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Kevin L. Hall

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Silly Season Election Law Update

It’s that time of the year again, known to political professionals as “silly season.” Candidates gathering signatures. Names being placed on ballots – and – legal gimmicks by one party trying to knock the other out before the voters get their shot.

 

For this “silly season” update, we turn to Delaware County, where a tax collector race made itself all the way to the Supreme Court.

 

In the matter of Reuther v. Delaware County Bureau of Elections, Judge Wecht wrote for the court in holding that a write-in candidate should not have their name stricken from the ballot for failure to submit a Statement of Financial Interests.

The parties agreed that write-in candidates must file statements of financial interest, but disagreed as to what the consequences were if a write-in candidate should fail to do so. The party challenging the write-in candidate (objector) argued that the write-in candidate must comply with Ethic Commission regulations requiring the filing of the statement, or the write-in candidate should be stricken from the ballot. The Supreme Court acknowledged that in Pennsylvania, there are different methods by which a party obtains access to the ballot. The write-in candidate argued that since the legislature provided for these different methods of access, the failure to file a statement prior to being placed on the ballot should not cause the individual’s name to be stricken from the ballot. The state Ethics Act required candidates who gained access to the ballot by petition and signatures to attached a statement with the filing of their petitions. The failure to attached the statement is a fatal defect that can cause the name to be stricken from the ballot. 65 Pa. C.S. 1104(b)(3).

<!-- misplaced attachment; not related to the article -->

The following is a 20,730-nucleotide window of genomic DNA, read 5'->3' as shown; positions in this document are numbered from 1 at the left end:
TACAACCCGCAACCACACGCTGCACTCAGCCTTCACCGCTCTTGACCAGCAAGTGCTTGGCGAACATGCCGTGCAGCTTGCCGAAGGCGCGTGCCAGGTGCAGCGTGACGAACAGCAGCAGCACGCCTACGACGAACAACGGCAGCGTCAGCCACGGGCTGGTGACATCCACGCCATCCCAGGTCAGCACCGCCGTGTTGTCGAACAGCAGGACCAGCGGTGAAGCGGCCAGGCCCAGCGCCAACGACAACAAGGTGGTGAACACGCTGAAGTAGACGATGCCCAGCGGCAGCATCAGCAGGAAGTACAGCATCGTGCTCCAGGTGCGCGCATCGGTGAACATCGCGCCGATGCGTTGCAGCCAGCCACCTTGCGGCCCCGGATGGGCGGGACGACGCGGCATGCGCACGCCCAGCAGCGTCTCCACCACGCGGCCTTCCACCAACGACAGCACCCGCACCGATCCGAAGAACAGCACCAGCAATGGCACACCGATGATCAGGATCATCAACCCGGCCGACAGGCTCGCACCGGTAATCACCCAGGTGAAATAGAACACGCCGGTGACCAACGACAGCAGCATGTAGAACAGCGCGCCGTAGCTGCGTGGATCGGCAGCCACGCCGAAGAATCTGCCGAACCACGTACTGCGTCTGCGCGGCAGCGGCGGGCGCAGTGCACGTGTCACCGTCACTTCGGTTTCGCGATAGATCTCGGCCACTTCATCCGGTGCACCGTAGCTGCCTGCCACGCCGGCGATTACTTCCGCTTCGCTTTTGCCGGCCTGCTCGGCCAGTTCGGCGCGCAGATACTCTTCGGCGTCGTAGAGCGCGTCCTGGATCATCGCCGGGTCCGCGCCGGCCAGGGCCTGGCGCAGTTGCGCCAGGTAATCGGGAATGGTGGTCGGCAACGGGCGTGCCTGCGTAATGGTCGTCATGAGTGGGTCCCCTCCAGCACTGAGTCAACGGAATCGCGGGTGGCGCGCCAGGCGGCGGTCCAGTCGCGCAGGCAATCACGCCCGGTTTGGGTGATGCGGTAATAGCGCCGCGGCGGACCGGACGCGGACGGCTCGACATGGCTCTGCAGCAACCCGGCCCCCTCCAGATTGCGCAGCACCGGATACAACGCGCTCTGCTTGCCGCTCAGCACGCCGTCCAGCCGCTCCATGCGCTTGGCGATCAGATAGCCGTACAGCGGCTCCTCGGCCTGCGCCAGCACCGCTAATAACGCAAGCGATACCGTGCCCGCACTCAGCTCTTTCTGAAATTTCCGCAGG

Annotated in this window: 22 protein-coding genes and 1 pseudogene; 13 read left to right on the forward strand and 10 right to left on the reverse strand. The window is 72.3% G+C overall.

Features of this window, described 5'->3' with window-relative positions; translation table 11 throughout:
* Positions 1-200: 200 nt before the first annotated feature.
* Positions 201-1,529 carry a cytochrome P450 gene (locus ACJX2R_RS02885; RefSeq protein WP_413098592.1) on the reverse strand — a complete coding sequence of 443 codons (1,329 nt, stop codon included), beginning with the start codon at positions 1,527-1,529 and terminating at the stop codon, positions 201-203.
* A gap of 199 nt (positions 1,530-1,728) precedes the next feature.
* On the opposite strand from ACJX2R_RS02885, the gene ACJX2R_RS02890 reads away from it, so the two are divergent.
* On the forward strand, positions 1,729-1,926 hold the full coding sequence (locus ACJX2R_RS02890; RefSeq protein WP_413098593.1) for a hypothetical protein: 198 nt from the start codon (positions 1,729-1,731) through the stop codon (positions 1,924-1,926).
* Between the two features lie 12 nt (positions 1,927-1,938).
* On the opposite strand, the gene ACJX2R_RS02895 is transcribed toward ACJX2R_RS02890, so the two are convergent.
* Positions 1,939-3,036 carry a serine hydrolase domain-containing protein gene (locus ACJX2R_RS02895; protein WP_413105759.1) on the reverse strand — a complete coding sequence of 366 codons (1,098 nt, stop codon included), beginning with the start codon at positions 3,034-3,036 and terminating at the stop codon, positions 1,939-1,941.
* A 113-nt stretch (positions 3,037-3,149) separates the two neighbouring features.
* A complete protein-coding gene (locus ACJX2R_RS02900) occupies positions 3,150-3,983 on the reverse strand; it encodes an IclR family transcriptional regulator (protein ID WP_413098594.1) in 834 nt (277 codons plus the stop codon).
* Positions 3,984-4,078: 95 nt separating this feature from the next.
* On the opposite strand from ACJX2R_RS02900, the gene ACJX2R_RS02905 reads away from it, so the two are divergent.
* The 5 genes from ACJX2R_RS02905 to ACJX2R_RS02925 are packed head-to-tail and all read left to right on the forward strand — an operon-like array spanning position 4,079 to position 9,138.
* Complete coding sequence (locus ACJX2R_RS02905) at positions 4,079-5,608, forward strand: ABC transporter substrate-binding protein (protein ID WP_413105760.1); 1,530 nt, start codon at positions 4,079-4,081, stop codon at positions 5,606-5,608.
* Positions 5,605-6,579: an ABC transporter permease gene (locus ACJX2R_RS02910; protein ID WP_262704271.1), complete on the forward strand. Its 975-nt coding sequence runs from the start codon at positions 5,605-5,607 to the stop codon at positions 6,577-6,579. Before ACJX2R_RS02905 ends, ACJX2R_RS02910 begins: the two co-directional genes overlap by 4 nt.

The Supreme Court explained further that although the Ethics Act generally applies to write-in candidates, the requirement of filing a statement prior to placement on the ballot could not apply, but rather there was a specific requirement for write-in candidates to file statements within 30 days of certification of the election.

In summary, the Rossi, the write-in candidate, was permitted to remain the ballot and the “fatal defect” rule that applied to normal candidates petitioning to be placed on the ballot, did not apply.

For additional information contact Kevin Hall.

April 29, 2019

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